By Christian Bisson, PMP
In my last post, I discussed why you should manage projects via project management tools rather than via email. Let’s imagine you’re making the transition—a wise choice, congratulations! But it may not be smooth sailing as you embed the tool into day-to-day team life.
This post talks about challenges you might encounter a long the way, and how to address them.
Not everyone can pick up a tool and learn how to use it on their own. And more often than not, training given to people is not fine-tuned to each individual’s needs.
Some will struggle, meaning they will avoid the use of the tool and revert back to emails or other means to get their work done. In this instance, you might even be asked to stop using the tool yourself because others struggle.
Although abandoning the tool might seem like a quicker way of fixing the issue, it’s actually addressing a symptom, not a cause. Avoiding the use of the tool is not going to be beneficial to anyone long-term.
Instead, take the time to help anyone who struggles, or prepare customized training for your team members. Ask them where they are having trouble, and show them how they can achieve what they need to do.
Oddly, one recurring complaint of using a project management tool instead of emails is receiving too many emails. For instance, when people comment within a task, the tool might email once per comment.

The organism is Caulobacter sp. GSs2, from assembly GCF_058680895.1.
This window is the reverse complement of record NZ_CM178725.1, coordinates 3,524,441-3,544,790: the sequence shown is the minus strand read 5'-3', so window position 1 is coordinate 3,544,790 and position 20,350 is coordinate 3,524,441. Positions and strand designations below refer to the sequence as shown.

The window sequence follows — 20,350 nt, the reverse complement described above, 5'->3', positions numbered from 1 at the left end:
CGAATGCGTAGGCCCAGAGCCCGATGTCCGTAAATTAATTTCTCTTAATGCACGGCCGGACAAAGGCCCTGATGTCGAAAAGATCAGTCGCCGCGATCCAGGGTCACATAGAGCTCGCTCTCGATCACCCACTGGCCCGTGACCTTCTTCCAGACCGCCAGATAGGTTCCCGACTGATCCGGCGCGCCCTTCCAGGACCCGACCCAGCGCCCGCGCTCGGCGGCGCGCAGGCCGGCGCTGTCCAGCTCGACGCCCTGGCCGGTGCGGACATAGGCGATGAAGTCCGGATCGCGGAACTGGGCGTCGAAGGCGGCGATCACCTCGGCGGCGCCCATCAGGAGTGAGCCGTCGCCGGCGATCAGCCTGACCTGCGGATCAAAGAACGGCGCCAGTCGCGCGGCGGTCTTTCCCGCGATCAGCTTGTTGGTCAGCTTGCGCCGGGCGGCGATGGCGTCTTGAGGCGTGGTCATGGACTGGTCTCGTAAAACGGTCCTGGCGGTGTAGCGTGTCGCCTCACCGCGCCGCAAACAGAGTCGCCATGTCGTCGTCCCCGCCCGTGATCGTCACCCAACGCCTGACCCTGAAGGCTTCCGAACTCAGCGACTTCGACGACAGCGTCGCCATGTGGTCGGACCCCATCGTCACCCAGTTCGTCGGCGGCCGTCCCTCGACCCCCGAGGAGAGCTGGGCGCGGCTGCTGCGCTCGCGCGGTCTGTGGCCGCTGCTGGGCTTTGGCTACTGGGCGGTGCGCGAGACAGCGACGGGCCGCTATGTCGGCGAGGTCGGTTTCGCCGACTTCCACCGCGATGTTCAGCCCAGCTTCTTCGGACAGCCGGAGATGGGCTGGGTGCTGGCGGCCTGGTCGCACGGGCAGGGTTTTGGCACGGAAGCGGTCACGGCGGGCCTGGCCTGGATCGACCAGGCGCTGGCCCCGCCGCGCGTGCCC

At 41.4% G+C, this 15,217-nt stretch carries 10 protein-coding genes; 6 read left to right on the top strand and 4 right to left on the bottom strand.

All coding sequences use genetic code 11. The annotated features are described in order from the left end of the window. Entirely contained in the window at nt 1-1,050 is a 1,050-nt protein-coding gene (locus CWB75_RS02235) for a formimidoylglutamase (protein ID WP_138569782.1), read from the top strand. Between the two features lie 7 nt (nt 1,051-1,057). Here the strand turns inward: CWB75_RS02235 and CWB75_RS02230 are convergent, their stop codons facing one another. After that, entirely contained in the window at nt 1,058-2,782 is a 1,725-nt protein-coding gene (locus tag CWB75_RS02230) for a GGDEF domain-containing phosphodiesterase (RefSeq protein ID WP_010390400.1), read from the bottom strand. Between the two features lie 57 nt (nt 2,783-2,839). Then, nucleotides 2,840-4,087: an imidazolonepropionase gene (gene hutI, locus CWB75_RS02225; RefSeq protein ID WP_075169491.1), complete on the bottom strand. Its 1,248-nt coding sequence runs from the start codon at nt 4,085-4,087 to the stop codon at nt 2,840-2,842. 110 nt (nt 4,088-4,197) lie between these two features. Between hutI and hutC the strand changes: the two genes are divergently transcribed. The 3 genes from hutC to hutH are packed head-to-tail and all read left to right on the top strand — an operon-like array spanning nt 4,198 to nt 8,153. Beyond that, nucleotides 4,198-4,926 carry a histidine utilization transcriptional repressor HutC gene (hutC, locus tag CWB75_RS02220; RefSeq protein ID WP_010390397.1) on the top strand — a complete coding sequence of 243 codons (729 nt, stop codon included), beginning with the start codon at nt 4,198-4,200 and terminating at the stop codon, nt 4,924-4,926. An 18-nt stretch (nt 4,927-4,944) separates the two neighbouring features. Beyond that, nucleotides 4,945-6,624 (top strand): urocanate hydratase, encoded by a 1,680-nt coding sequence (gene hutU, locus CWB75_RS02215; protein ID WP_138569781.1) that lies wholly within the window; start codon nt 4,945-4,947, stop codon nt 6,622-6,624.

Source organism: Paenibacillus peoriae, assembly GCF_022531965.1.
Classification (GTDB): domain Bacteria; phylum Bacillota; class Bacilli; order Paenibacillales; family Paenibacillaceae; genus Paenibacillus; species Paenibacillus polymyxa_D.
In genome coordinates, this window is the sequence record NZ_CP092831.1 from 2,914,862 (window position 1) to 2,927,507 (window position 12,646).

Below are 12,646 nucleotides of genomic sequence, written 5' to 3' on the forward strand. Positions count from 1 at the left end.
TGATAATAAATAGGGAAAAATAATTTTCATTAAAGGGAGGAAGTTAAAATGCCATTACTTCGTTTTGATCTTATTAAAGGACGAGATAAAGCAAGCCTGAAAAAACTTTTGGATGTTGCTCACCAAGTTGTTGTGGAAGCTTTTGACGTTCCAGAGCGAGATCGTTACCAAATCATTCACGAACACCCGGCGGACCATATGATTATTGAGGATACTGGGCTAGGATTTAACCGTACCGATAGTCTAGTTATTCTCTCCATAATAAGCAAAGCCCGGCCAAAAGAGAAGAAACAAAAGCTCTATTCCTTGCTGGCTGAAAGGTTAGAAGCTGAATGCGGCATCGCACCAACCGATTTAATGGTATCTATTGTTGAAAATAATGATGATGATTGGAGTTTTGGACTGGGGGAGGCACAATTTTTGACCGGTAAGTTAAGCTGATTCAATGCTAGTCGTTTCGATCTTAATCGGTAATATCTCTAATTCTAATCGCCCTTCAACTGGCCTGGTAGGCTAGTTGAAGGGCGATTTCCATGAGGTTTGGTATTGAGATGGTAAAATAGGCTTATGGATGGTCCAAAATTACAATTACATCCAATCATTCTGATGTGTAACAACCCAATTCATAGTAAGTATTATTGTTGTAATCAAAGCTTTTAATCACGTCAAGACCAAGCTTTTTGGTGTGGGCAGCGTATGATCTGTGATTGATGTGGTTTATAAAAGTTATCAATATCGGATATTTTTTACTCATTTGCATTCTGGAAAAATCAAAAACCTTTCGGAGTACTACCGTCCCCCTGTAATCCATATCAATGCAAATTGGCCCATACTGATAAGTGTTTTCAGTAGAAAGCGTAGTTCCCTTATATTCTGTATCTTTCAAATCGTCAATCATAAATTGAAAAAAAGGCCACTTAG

There are two ways you can mitigate the amount of emails:
- Guide people toward their notification settings so they are configured to meet their needs. Some like to have lots of emails; others prefer to use activity feeds or a notification dashboard within the tool.
- A project management tool should not replace a conversation. Invite people to discuss issues in person or via a conference call instead of having 10 back-and-forth debates within an item of the tool.
Many organizations work with more than one tool, which can be very effective in some cases. However, what often happens is that team members are confused because they do not know where to go to see their tasks. In addition, sometimes team members in other locations do not have access to the tool.
All this means the project manager struggles to manage all the work of a project since tasks can’t be assigned to everyone or tasks are split into different locations.
This can be tricky to deal with if the project manager cannot select tools and access. However, the objective is to have everyone on board use one project management tool only. This lets all team members know where to get the information they need and allows the project manager to have a complete view of the project in one place.
There are some who feel they cannot live without email. Even when the project management tool has all the information and properly archives it, some team members still want that information emailed to them. Project managers should not resort to sending information within the tool and also sending an email to that person, which is duplicated effort for nothing.
In these cases, it is important to show the person that the same objective can be met with the tool. Show him or her how to access the information easily and how to archive a project workspace if that is a long-term concern when closing a project.